copping an attitude.  Oh, oh - doctors are the worst of all. 
         You pick up the same disease three or four times, they start 
         lecturing you like it's your fault. (re: chocolate) Want a 
Frasier: Not if you skipped it to me over a pool of disinfectant. 

He decides Roz isn't coming and goes back into his booth.  
He sits down and hits "On Air."

Frasier: Hello, Seattle.  Good afternoon, this is Dr Frasier Crane.  
         You know, today we're going to do things just a little bit 
         different.  For the past four years now I've been taking your 
         calls and giving advice, and I was thinking, perhaps our 
         listeners are wondering how things have turned out.  I know 
         I do.  So today I invite those of you who've called in in 
         the past to give us a holler, and we can catch up on how 
         things have worked out for you.  All our lines are open...


Frasier: Come on.  Come on, you know the number. (board lights up)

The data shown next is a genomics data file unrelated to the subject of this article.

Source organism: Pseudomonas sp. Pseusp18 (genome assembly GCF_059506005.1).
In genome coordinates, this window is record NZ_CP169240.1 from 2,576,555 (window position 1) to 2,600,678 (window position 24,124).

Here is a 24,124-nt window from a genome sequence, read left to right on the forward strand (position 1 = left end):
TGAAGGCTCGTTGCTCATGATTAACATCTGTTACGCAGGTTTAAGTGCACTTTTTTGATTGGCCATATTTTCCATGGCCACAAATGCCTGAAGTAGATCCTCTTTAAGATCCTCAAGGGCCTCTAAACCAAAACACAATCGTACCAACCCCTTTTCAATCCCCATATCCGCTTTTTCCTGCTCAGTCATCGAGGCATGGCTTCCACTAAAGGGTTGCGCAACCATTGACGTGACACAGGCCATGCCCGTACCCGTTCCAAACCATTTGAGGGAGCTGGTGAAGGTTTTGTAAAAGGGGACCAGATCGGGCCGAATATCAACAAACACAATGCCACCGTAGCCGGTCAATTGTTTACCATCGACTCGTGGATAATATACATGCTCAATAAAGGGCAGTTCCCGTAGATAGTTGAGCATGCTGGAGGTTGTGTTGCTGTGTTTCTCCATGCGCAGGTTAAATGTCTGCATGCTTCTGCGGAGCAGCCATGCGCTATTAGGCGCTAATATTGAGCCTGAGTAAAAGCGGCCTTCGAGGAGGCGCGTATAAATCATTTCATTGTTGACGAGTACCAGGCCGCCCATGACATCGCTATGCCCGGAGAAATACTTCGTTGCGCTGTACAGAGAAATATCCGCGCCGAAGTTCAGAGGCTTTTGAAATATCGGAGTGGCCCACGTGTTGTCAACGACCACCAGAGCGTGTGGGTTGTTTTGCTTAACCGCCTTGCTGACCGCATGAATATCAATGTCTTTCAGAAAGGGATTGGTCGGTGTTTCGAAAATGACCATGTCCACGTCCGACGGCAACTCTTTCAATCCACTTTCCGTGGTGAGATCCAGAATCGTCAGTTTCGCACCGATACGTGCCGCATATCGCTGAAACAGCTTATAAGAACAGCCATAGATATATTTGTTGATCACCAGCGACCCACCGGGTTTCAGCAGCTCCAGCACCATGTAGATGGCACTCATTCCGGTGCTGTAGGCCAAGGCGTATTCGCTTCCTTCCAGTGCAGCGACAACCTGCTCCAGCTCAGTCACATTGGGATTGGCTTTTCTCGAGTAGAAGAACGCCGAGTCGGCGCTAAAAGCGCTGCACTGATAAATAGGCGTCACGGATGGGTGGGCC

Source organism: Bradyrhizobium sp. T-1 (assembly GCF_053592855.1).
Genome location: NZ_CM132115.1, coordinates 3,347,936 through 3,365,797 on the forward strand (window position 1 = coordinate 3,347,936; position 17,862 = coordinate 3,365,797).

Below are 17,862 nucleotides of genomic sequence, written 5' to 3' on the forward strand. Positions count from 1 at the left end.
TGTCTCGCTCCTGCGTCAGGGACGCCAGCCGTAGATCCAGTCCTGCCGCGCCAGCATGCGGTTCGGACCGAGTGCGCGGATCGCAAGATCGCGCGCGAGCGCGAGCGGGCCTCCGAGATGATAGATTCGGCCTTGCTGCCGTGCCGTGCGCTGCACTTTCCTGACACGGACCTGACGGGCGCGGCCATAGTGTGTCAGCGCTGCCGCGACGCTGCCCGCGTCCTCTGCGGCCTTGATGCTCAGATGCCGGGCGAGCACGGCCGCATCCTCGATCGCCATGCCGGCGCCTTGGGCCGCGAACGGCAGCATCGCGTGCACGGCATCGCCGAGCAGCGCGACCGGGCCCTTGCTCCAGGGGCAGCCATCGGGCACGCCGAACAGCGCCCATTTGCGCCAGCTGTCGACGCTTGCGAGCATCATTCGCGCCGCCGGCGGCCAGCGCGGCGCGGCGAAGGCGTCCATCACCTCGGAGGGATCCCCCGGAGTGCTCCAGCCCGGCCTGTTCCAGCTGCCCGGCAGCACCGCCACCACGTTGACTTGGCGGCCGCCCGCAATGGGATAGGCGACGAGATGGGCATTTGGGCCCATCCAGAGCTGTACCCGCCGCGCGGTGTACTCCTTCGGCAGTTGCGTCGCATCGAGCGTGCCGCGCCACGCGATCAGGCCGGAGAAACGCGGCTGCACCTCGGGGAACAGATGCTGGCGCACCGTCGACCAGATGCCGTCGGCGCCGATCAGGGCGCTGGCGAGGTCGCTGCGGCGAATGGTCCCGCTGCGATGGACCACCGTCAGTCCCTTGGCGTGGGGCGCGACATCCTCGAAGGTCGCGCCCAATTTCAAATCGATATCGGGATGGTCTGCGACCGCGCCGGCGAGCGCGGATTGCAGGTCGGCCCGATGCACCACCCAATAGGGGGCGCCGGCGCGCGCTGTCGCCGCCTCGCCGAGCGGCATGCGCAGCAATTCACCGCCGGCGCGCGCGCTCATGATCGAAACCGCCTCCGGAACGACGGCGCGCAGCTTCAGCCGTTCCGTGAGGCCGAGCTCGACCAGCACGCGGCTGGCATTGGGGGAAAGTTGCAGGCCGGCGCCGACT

Ah, there we are. (opens line) Hello, this is Dr Frasier 
         Crane.  How did I help you?
   Chet: (v.o.) Hello, Dr Crane, this is Chet from Whitby Island.  I 
         gave you a call last year?  I was having problems with low 
Frasier: Ah, ah, I see.  And did my advice help you to become more 
   Chet: Damn straight.  And now people say I'm downright arrogant.  
         Well, you know what I say?  Screw 'em!
Frasier: Well, perhaps you took my advice just a bit too far.
   Chet: Who the hell are you?  Screw you too! (line goes dead)
Frasier: Well, as I give myself a well-deserved pat on the back, and
         Chet marches off to invade Poland, (Roz finally walks in) 
         let's just go to commercial. (off air) Well Roz, glad you 
         could join us.
    Roz: You're lucky I made it at all.  I took your advice, went down 
         to that retirement home to finish off my community service..       
Frasier: Ooh, lot better than spearing trash, isn't it?
    Roz: You tell me.  I started playing checkers with this old man,